ht: Stephen Murray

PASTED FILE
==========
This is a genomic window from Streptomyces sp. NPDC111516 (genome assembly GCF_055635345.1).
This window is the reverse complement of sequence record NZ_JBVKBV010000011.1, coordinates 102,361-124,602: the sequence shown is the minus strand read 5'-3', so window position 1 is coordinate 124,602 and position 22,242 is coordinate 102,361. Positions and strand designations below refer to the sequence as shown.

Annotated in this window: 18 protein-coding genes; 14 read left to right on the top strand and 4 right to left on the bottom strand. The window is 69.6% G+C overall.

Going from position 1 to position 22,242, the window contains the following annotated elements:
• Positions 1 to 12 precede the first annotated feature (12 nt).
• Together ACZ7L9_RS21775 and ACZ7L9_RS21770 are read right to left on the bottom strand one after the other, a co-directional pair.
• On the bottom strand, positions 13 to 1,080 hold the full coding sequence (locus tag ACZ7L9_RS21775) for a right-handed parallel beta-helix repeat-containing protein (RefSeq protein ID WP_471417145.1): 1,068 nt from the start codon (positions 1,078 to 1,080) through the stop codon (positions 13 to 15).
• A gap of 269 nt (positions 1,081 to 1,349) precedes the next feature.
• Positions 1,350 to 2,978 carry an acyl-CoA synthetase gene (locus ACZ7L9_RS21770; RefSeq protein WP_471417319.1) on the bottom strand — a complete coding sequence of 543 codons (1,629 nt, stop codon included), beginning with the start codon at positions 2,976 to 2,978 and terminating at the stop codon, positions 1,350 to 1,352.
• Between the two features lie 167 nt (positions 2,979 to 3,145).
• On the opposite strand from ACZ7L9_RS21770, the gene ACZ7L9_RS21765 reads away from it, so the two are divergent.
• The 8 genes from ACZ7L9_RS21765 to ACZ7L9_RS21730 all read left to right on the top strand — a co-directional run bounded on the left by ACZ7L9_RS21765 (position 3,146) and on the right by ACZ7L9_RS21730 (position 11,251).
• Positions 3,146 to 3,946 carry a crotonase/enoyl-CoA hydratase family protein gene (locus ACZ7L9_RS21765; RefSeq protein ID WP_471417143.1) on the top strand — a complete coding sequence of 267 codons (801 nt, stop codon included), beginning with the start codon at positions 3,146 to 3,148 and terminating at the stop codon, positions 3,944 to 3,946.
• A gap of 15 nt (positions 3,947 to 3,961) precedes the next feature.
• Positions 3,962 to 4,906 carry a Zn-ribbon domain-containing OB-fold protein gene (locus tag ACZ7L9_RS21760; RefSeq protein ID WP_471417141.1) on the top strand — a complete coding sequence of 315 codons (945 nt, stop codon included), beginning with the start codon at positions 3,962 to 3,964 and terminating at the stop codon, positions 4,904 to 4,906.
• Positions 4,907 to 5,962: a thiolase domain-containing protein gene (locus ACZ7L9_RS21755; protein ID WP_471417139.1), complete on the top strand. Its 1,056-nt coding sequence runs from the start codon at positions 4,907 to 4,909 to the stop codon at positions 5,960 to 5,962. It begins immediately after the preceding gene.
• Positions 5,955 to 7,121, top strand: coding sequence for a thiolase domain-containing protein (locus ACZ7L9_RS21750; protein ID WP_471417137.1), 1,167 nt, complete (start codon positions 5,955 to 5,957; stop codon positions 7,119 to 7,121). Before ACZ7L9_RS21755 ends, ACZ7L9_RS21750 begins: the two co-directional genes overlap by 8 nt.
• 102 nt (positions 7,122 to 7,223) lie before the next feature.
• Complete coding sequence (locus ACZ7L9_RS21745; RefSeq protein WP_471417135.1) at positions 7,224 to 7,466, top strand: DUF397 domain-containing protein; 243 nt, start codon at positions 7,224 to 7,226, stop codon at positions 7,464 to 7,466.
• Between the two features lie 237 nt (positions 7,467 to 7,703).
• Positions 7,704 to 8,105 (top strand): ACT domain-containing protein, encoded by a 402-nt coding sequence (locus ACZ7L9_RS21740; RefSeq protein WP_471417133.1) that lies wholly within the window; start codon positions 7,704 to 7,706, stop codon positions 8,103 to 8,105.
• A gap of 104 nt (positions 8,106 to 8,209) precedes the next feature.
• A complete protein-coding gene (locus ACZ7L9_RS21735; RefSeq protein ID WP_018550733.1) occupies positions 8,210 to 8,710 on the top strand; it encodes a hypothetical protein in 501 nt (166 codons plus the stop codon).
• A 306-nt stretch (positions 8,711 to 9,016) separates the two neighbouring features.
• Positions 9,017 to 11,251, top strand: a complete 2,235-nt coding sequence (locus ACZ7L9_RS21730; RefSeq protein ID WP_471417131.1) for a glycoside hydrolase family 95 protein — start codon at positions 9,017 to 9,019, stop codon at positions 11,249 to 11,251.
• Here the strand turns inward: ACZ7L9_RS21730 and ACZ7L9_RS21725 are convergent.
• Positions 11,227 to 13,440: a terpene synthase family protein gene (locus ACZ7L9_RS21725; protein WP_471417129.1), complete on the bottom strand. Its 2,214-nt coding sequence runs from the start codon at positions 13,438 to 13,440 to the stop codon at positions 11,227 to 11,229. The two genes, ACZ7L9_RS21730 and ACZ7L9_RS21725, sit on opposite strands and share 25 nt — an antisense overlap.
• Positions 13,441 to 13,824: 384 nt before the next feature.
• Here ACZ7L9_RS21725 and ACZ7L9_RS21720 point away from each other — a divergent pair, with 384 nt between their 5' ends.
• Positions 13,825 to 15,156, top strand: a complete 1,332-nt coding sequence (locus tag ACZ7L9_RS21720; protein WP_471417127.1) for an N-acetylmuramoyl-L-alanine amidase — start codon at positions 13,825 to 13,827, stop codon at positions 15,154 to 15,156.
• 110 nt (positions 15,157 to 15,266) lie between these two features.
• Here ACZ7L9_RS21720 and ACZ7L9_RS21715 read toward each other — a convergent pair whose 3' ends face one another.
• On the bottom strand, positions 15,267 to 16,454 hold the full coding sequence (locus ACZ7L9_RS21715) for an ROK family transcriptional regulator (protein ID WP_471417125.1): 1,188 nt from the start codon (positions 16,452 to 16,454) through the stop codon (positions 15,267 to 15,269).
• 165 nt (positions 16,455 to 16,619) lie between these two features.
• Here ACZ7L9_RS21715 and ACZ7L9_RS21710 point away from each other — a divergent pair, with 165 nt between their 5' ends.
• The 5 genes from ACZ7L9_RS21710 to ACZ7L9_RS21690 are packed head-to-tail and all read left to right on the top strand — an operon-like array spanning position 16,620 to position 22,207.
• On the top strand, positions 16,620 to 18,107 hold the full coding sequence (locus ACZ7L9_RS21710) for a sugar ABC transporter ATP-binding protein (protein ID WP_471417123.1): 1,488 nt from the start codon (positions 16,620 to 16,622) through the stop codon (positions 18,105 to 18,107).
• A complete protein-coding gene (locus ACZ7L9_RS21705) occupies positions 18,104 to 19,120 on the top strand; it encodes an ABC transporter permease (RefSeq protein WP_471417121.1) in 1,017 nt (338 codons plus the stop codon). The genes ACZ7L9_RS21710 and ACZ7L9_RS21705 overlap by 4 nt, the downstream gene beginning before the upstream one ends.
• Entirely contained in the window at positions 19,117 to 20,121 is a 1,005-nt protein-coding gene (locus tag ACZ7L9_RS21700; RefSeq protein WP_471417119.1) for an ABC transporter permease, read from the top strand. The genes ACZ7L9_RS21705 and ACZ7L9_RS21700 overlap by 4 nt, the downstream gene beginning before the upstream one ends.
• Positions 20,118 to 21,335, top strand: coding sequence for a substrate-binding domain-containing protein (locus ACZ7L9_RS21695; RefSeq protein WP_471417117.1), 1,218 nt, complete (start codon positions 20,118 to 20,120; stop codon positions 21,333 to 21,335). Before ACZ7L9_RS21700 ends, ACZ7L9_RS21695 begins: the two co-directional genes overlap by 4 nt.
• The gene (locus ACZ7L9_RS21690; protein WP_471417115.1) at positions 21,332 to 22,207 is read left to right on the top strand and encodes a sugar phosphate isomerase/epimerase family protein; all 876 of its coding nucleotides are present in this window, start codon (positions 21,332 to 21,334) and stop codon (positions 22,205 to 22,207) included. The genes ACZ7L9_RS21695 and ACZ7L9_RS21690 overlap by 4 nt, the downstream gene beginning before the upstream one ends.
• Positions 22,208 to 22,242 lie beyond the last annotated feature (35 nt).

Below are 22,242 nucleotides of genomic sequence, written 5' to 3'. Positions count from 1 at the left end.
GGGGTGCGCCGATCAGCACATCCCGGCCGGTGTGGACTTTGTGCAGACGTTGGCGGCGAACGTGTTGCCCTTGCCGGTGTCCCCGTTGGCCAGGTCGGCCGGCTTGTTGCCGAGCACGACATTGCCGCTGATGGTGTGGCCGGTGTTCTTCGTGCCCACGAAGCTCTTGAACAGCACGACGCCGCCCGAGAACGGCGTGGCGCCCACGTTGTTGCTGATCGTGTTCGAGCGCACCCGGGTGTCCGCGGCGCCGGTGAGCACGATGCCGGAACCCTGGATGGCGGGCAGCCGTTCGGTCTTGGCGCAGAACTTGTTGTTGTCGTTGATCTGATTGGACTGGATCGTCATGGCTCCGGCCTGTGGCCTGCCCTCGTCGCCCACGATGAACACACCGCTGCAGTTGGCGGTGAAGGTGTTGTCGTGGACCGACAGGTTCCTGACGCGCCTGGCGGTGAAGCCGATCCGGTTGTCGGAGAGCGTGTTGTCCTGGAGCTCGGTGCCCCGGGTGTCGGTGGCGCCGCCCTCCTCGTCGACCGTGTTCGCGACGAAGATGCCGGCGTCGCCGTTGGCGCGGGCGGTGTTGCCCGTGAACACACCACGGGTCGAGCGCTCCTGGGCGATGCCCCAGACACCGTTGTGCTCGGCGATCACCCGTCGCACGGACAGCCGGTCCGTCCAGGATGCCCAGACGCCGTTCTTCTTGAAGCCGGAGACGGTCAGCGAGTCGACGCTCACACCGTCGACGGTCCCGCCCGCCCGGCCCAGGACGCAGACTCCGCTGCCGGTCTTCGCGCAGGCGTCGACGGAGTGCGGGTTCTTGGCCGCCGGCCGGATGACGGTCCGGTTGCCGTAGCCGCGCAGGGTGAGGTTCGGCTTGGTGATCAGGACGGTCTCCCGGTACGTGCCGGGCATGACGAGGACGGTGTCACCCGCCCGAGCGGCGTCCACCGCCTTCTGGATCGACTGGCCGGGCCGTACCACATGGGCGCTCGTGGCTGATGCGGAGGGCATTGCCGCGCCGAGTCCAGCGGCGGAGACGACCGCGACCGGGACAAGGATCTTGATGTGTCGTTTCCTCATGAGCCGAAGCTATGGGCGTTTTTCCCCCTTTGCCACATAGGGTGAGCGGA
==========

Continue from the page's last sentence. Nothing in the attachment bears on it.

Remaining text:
"You get to a point where you find yourself very used to the ’setup’ questions exegesis raises: history, literature, theology. And you pretty much know what are going to be the important areas to pay attention to in a passage. You kind of even have an expectation of what the text will mean at the end of the labor. But every once in awhile you find yourself starring into the face of an exegetical find that is captivating. Something that you were not prepared for and something that makes all the other routine experiences of biblical exegesis rich and meaningful... At times biblical exegesis demands from us that we use that 300mm technical lens of the craft just so we can begin to see the outline of a much more beautiful and majestic find. Those technical questions can feel very clunky at times but they’re necessary. Still, that’s not the point of biblical exegesis. Its not about seeing the outline, its about seeing God in His majesty face to face (coram deo in Latin). Biblical exegesis is a journey, like wave hunting in surfing culture, the question is do we have the passion and ‘faith’ to pursue it as a lifelong journey rather than a holiday excursion…"